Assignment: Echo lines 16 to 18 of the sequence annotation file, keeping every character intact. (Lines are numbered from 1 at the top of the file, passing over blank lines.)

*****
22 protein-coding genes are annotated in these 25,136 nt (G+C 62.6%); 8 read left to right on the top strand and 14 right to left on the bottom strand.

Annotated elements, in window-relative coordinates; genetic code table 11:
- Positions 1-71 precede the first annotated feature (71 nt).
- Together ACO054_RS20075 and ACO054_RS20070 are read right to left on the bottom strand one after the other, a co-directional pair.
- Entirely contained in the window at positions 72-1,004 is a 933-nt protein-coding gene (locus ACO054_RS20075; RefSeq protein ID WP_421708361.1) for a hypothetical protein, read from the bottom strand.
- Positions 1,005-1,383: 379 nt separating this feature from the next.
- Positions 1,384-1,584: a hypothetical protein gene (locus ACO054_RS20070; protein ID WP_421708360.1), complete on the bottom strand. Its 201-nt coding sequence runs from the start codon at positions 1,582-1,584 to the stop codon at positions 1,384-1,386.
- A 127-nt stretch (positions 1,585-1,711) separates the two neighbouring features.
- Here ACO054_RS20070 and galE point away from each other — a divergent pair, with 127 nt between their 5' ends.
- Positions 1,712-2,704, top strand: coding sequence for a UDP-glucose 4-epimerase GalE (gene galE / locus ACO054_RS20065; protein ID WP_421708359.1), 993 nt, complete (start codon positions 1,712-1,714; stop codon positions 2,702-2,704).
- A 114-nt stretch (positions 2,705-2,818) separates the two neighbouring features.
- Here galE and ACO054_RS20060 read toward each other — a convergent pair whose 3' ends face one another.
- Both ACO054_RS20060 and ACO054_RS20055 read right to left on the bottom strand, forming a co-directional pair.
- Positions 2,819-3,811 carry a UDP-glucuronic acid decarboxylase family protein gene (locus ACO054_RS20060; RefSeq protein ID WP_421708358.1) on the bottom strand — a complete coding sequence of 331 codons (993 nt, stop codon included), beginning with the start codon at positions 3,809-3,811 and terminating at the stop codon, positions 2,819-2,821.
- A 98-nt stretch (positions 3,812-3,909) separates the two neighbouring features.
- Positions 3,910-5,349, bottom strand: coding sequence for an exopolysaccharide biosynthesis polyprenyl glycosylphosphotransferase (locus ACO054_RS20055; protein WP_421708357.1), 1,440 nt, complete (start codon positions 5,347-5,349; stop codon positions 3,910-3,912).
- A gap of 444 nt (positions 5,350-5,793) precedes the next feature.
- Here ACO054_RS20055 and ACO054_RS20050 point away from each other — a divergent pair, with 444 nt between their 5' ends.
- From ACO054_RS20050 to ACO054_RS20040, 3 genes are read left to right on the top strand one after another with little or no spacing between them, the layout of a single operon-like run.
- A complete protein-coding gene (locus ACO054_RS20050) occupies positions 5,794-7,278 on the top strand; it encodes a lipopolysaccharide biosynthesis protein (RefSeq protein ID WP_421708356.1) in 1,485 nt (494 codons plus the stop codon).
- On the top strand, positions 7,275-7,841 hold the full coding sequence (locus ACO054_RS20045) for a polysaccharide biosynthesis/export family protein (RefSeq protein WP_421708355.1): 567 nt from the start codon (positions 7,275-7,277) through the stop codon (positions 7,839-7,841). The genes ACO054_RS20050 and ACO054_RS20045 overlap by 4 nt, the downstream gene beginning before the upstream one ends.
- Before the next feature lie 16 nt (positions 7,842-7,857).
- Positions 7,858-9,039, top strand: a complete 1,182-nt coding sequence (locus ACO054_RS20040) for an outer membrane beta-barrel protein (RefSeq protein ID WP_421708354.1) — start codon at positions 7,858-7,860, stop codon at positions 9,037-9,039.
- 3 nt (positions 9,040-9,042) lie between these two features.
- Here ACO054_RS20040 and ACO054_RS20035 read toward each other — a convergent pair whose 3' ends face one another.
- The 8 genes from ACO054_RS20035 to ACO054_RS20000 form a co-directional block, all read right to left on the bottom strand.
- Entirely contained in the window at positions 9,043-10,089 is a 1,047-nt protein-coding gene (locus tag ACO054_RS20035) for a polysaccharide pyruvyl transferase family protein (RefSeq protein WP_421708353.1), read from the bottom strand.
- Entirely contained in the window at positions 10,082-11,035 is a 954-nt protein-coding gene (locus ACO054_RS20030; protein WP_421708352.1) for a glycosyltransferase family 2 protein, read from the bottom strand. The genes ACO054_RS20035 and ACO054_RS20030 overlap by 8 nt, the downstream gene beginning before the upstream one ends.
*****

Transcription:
- Positions 3,910-5,349, bottom strand: coding sequence for an exopolysaccharide biosynthesis polyprenyl glycosylphosphotransferase (locus ACO054_RS20055; protein WP_421708357.1), 1,440 nt, complete (start codon positions 5,347-5,349; stop codon positions 3,910-3,912).
- A gap of 444 nt (positions 5,350-5,793) precedes the next feature.
- Here ACO054_RS20055 and ACO054_RS20050 point away from each other — a divergent pair, with 444 nt between their 5' ends.